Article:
Synopsis:  Byun Jae-Wook (Hwang Jung-Min) is a short-tempered prosecutor who only pursues the truth. He is famous for his tough investigations. A suspect, under the interrogation of Byun Jae-Wook, is then found dead. Byun Jae-Wook is arrested and gets 15 years in prison.

Five years later, Byun Jae-Wook meets good-looking con man, Chi-Won, in prison. Chi-Won knows about Byun Jae-Wook’s case. Byun Jae-Wook feels Chi-Won could carry out his plan outside of prison. Using his knowledge as a former prosecutor, he gets Chi-Won acquitted. Byun Jae-Wook prepares a counterattack on those who framed him. (Asianwiki)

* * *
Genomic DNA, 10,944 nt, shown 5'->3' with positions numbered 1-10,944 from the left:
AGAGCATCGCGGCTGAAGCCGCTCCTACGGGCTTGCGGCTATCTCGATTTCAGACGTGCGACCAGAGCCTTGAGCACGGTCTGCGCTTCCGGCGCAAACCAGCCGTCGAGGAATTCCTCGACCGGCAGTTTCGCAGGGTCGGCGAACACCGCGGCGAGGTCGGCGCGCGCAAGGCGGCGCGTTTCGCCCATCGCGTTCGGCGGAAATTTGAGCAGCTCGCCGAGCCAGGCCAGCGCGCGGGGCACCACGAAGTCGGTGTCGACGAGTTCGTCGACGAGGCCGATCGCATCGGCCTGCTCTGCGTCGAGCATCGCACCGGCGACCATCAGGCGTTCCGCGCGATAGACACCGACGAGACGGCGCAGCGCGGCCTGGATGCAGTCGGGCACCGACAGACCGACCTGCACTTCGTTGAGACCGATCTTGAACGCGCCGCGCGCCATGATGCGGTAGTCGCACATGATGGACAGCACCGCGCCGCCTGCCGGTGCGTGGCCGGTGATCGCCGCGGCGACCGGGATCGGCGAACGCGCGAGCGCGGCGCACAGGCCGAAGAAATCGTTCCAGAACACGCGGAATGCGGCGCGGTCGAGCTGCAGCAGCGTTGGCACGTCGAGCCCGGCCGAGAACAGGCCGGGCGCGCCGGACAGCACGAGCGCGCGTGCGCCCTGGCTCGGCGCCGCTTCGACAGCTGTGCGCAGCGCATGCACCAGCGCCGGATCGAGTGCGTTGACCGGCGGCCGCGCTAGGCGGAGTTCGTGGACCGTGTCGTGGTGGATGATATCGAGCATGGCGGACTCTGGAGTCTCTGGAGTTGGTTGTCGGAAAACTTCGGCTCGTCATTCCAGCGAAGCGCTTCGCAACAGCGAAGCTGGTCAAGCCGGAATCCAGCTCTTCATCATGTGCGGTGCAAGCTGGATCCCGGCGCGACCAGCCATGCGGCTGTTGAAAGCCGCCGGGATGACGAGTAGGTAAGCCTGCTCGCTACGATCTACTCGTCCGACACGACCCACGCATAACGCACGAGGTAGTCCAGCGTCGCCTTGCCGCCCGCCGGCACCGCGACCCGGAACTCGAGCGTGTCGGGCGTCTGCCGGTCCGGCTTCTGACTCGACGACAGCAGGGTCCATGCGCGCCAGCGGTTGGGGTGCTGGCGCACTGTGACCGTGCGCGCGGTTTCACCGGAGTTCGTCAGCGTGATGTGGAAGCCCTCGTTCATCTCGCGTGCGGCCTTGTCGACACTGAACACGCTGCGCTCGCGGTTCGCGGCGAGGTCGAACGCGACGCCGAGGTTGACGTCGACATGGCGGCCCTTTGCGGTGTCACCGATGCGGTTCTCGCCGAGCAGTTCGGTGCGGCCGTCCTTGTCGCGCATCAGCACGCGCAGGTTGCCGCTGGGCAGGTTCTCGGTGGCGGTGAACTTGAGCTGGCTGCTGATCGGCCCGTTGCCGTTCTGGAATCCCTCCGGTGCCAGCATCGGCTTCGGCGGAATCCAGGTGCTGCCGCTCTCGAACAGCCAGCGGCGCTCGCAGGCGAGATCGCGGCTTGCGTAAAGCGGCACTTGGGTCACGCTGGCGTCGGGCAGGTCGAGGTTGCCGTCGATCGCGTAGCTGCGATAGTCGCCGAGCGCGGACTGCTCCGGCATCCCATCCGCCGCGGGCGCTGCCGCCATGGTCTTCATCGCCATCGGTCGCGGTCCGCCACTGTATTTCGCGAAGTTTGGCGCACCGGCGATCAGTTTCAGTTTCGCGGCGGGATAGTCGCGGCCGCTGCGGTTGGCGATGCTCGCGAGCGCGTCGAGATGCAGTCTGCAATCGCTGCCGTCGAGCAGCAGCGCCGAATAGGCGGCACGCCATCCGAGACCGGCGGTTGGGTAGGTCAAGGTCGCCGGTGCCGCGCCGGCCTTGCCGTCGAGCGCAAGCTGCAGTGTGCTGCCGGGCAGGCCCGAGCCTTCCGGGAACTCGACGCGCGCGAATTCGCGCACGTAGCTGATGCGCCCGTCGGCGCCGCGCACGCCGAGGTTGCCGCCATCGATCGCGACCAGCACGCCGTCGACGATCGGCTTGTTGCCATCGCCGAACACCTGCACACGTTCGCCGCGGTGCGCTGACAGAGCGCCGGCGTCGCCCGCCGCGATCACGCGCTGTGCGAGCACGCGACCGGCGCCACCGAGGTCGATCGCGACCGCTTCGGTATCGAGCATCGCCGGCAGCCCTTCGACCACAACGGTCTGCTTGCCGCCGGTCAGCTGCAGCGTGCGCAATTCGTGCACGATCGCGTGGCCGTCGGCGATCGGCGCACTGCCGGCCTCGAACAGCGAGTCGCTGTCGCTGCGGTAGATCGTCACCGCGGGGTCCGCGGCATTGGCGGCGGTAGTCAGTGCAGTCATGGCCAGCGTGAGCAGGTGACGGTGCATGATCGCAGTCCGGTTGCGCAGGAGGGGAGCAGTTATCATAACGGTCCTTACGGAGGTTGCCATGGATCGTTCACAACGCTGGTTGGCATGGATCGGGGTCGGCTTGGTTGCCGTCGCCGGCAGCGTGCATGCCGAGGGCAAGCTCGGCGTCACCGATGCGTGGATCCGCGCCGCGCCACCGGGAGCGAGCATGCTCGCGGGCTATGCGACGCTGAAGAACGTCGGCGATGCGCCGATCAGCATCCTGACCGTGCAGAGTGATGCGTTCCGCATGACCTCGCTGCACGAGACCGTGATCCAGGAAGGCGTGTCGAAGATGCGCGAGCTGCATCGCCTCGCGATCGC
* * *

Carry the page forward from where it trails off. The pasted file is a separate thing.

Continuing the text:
Avoid at all costs

Live

We tried to recap this drama because we were searching for something to replace the Prison Playbook hole in our Dramaworld.  This was not a successful replacement.  If you want to watch characters (who are somewhat annoying) battle the trials of police life than you might like this one.  But be prepared for no positive emotional payout and a lot of pouty angsting.

There you have it.  This week’s recommendations of what to watch now that Netflix is a major drama source.

Til the next recommendation,

Kmuse

Dramas With a Side of Kimchi

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9 thoughts on “Trolling the Netflix Waters: What to Watch and What to Throw Back Part 2